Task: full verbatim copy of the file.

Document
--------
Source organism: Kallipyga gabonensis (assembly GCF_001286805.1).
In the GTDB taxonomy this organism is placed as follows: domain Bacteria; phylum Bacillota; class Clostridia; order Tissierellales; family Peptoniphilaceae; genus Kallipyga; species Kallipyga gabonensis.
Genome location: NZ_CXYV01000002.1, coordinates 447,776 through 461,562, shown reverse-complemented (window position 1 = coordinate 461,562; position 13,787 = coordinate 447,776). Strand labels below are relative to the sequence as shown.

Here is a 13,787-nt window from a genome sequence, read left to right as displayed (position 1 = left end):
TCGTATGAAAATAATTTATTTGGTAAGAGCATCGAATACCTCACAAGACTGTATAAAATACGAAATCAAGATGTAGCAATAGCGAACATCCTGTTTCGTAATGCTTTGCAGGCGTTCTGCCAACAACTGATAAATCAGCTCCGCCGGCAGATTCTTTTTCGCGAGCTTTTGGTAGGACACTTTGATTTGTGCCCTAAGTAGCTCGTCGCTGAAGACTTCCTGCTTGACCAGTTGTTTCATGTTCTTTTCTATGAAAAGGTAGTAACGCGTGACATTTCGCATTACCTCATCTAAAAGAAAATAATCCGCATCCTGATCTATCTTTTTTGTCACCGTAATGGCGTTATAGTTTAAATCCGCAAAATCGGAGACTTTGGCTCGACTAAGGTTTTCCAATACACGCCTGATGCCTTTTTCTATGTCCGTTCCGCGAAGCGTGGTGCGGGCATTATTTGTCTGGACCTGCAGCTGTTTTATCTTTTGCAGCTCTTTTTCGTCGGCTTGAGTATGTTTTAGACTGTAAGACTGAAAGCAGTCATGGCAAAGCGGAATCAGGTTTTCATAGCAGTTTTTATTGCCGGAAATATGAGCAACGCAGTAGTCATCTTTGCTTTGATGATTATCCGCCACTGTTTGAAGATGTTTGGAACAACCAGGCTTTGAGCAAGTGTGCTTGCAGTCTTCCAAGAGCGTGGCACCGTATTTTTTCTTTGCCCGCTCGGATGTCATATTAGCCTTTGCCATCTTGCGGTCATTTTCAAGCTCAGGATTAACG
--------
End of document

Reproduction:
Source organism: Kallipyga gabonensis (assembly GCF_001286805.1).
In the GTDB taxonomy this organism is placed as follows: domain Bacteria; phylum Bacillota; class Clostridia; order Tissierellales; family Peptoniphilaceae; genus Kallipyga; species Kallipyga gabonensis.
Genome location: NZ_CXYV01000002.1, coordinates 447,776 through 461,562, shown reverse-complemented (window position 1 = coordinate 461,562; position 13,787 = coordinate 447,776). Strand labels below are relative to the sequence as shown.

Here is a 13,787-nt window from a genome sequence, read left to right as displayed (position 1 = left end):
TCGTATGAAAATAATTTATTTGGTAAGAGCATCGAATACCTCACAAGACTGTATAAAATACGAAATCAAGATGTAGCAATAGCGAACATCCTGTTTCGTAATGCTTTGCAGGCGTTCTGCCAACAACTGATAAATCAGCTCCGCCGGCAGATTCTTTTTCGCGAGCTTTTGGTAGGACACTTTGATTTGTGCCCTAAGTAGCTCGTCGCTGAAGACTTCCTGCTTGACCAGTTGTTTCATGTTCTTTTCTATGAAAAGGTAGTAACGCGTGACATTTCGCATTACCTCATCTAAAAGAAAATAATCCGCATCCTGATCTATCTTTTTTGTCACCGTAATGGCGTTATAGTTTAAATCCGCAAAATCGGAGACTTTGGCTCGACTAAGGTTTTCCAATACACGCCTGATGCCTTTTTCTATGTCCGTTCCGCGAAGCGTGGTGCGGGCATTATTTGTCTGGACCTGCAGCTGTTTTATCTTTTGCAGCTCTTTTTCGTCGGCTTGAGTATGTTTTAGACTGTAAGACTGAAAGCAGTCATGGCAAAGCGGAATCAGGTTTTCATAGCAGTTTTTATTGCCGGAAATATGAGCAACGCAGTAGTCATCTTTGCTTTGATGATTATCCGCCACTGTTTGAAGATGTTTGGAACAACCAGGCTTTGAGCAAGTGTGCTTGCAGTCTTCCAAGAGCGTGGCACCGTATTTTTTCTTTGCCCGCTCGGATGTCATATTAGCCTTTGCCATCTTGCGGTCATTTTCAAGCTCAGGATTAACG